- to represent (a fault, offense, etc.) as less serious: to extenuate a crime.
- to serve to make (a fault, offense, etc.) seem less serious.
- to underestimate, underrate, or make light of: Do not extenuate the difficulties we are in.
- to make thin, lean, or emaciated.
- to reduce the consistency or density of.
Origin of extenuate
Related Words for extenuatepalliate, minimize, reduce, soften, excuse, qualify, decrease, diminish, downplay, moderate, justify
Examples from the Web for extenuate
Historical Examples of extenuate
Whatever tends to extenuate the guilt of other sins, is an aggravation of this.Female Scripture Biographies, Vol. I
Francis Augustus Cox
In such circumstances I cannot seek to extenuate any of my faults or follies.Tales And Novels, Volume 8 (of 10)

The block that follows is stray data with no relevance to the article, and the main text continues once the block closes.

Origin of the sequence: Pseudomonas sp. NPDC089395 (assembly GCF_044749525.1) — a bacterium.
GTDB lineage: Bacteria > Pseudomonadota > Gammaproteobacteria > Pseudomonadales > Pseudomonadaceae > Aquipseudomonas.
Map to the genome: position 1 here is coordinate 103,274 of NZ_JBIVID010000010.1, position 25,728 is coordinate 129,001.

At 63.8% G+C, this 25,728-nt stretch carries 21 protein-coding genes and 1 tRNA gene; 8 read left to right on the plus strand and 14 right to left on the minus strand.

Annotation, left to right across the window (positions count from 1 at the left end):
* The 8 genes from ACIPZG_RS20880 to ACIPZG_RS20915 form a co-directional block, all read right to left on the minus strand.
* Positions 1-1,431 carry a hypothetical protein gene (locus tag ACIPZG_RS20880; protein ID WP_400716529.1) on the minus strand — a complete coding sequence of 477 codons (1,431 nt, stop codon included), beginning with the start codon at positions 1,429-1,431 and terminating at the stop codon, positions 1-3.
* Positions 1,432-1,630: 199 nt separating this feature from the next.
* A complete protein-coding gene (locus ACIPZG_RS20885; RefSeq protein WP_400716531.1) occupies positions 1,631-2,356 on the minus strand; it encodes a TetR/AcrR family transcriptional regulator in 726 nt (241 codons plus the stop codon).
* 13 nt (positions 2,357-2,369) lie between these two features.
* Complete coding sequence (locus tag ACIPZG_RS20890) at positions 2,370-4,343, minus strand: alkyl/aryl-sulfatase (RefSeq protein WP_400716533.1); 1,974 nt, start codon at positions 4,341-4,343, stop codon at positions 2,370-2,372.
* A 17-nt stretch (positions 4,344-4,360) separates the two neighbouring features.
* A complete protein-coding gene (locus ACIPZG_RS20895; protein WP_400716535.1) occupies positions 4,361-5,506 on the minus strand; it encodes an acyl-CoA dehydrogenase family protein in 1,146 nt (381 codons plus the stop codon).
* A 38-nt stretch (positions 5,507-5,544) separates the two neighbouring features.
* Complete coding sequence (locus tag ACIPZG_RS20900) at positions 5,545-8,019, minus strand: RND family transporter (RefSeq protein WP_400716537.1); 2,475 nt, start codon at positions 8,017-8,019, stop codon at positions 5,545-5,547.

Above disguise, above art, above attempting to extenuate a failing.Clarissa, Volume 3 (of 9)
They attempted to extenuate their crimes by the hardships they had suffered, but in vain.
There was a vindictiveness in these crimes which no plea can extenuate.The Land We Live In
- to represent (an offence, a fault, etc) as being less serious than it appears, as by showing mitigating circumstances
- to cause to be or appear less serious; mitigate
- to underestimate or make light of
- to emaciate or weaken
- to dilute or thin out